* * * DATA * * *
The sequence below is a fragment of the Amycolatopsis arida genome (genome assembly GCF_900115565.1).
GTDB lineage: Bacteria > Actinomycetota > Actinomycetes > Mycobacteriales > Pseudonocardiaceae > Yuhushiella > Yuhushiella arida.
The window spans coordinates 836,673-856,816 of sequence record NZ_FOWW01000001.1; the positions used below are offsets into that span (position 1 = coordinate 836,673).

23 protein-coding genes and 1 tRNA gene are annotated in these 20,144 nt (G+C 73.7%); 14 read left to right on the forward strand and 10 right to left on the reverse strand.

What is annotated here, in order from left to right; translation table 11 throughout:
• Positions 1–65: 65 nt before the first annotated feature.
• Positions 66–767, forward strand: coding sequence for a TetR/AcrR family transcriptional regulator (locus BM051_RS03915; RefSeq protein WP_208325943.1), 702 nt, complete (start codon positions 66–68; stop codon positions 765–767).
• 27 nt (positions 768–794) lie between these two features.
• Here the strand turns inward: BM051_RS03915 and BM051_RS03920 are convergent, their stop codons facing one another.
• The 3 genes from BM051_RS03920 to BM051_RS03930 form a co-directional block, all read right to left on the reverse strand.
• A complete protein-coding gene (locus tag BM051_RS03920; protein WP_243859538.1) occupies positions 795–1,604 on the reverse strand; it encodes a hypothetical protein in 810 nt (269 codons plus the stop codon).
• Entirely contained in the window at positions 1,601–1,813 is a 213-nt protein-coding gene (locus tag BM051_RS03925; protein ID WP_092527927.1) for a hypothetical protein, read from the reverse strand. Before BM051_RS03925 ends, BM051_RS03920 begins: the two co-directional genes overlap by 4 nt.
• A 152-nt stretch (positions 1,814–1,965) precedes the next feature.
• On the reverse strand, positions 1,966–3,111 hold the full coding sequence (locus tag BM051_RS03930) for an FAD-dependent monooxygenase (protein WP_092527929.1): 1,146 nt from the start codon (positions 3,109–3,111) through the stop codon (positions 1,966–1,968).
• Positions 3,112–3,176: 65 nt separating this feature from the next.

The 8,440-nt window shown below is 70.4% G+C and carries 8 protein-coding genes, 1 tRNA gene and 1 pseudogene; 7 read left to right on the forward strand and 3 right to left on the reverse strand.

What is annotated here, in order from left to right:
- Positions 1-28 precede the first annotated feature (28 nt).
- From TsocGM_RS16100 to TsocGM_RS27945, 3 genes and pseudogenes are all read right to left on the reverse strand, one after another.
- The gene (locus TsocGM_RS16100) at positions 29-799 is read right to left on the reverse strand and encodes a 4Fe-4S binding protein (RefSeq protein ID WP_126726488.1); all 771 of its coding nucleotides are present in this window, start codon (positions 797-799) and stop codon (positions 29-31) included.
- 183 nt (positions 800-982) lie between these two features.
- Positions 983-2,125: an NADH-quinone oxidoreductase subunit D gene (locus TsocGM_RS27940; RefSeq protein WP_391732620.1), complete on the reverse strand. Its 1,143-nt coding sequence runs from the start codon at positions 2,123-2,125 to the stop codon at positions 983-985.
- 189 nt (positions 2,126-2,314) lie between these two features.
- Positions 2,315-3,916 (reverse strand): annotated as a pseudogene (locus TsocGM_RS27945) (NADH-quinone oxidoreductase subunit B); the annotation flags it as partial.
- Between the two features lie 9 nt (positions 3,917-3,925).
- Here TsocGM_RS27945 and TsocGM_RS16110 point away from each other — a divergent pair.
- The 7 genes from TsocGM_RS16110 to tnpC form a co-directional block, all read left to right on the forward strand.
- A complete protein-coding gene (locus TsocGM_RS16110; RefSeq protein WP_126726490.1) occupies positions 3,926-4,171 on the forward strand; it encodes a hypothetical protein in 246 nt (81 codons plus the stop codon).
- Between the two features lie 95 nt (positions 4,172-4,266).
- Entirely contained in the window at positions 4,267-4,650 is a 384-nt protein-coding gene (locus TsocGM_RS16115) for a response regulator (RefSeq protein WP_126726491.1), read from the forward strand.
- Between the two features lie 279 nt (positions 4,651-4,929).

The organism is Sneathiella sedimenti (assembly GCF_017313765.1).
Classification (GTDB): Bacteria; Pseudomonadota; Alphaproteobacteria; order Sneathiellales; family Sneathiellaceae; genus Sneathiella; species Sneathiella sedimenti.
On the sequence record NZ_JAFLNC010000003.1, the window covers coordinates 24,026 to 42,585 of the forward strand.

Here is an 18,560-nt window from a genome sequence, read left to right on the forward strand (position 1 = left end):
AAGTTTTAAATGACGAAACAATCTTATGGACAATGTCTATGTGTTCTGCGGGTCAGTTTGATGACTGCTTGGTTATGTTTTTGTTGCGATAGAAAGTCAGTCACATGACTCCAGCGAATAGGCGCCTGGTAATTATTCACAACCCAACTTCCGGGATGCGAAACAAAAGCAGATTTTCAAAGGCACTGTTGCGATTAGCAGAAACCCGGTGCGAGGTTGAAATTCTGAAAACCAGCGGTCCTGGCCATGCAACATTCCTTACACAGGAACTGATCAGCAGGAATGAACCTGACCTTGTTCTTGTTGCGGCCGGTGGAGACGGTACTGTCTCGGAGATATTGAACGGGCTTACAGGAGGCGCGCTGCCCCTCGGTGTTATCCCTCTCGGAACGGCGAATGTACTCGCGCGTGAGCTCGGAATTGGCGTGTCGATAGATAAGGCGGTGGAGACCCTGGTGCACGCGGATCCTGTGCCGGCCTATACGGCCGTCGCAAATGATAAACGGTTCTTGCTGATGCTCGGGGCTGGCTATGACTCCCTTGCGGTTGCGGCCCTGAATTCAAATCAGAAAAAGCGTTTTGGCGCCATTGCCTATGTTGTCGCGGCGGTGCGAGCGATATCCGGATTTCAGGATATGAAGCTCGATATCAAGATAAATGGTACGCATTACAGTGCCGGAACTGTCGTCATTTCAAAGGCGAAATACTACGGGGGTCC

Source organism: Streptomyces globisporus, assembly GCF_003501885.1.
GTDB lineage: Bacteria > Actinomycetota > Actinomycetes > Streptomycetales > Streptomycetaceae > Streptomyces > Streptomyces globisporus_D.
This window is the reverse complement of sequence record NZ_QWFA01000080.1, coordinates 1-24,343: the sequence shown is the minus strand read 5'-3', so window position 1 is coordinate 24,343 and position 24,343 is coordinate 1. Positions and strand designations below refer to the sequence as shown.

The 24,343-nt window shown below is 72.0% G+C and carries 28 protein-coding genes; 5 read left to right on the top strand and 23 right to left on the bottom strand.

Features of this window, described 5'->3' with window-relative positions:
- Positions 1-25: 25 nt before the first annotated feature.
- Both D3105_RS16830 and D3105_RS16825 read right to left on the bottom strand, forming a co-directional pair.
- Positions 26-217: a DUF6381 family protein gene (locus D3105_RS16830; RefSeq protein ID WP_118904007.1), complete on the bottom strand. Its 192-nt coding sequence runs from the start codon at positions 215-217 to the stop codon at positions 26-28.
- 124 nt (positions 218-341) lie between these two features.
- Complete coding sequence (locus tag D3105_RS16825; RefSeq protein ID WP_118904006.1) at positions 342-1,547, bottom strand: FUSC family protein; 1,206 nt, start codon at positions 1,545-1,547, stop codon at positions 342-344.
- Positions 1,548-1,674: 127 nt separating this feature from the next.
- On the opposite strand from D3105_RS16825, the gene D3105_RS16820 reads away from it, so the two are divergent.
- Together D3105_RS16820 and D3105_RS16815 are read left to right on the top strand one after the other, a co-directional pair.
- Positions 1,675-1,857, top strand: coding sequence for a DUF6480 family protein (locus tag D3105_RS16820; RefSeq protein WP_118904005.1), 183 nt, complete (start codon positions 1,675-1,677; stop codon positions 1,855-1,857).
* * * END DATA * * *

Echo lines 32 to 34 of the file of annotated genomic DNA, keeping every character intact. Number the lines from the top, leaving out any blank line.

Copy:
The organism is Sneathiella sedimenti (assembly GCF_017313765.1).
Classification (GTDB): Bacteria; Pseudomonadota; Alphaproteobacteria; order Sneathiellales; family Sneathiellaceae; genus Sneathiella; species Sneathiella sedimenti.
On the sequence record NZ_JAFLNC010000003.1, the window covers coordinates 24,026 to 42,585 of the forward strand.